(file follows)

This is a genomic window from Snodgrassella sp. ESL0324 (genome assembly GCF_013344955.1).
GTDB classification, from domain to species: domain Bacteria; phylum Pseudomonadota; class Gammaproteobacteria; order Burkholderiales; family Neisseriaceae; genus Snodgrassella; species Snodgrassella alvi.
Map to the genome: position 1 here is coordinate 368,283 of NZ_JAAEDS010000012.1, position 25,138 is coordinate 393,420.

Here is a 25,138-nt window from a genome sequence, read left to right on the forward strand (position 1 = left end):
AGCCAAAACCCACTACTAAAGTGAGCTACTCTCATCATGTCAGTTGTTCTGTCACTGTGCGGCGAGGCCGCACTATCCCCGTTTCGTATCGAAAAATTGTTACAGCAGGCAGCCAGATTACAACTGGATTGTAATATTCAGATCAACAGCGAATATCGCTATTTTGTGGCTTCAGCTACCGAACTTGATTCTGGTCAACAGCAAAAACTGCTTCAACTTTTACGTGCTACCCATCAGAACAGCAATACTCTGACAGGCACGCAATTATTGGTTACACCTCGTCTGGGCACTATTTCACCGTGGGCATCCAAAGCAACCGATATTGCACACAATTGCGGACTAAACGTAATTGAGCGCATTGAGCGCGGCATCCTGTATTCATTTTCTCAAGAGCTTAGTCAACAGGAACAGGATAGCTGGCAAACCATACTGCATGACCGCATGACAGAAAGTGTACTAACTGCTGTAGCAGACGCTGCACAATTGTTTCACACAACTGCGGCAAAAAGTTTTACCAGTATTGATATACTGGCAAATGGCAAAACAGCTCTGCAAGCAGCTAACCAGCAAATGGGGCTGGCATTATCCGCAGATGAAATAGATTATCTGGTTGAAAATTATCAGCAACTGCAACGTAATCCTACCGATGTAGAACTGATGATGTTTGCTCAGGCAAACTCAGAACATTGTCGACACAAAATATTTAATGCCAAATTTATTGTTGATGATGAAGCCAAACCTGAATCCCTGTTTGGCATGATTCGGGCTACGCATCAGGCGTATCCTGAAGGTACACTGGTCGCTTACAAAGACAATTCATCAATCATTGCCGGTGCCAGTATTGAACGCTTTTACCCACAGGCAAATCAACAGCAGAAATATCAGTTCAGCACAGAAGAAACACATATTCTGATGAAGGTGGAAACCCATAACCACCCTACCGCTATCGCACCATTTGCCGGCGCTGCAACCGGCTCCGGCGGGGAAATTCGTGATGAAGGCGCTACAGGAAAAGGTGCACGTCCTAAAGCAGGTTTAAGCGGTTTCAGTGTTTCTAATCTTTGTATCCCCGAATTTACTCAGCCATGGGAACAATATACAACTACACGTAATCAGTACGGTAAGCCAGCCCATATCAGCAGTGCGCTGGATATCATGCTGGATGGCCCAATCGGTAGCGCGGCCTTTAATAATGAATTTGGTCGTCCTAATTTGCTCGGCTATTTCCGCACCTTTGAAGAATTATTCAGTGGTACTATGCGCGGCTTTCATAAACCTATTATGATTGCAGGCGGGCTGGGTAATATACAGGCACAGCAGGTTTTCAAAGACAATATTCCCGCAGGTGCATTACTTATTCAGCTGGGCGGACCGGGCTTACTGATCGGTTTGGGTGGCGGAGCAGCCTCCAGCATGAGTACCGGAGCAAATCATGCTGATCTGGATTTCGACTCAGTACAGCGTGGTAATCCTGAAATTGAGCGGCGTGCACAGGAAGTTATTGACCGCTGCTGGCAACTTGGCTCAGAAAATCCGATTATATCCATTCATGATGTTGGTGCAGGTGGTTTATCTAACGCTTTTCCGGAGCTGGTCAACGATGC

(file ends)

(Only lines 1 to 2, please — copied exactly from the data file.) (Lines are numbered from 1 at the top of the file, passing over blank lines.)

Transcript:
This is a genomic window from Snodgrassella sp. ESL0324 (genome assembly GCF_013344955.1).
GTDB classification, from domain to species: domain Bacteria; phylum Pseudomonadota; class Gammaproteobacteria; order Burkholderiales; family Neisseriaceae; genus Snodgrassella; species Snodgrassella alvi.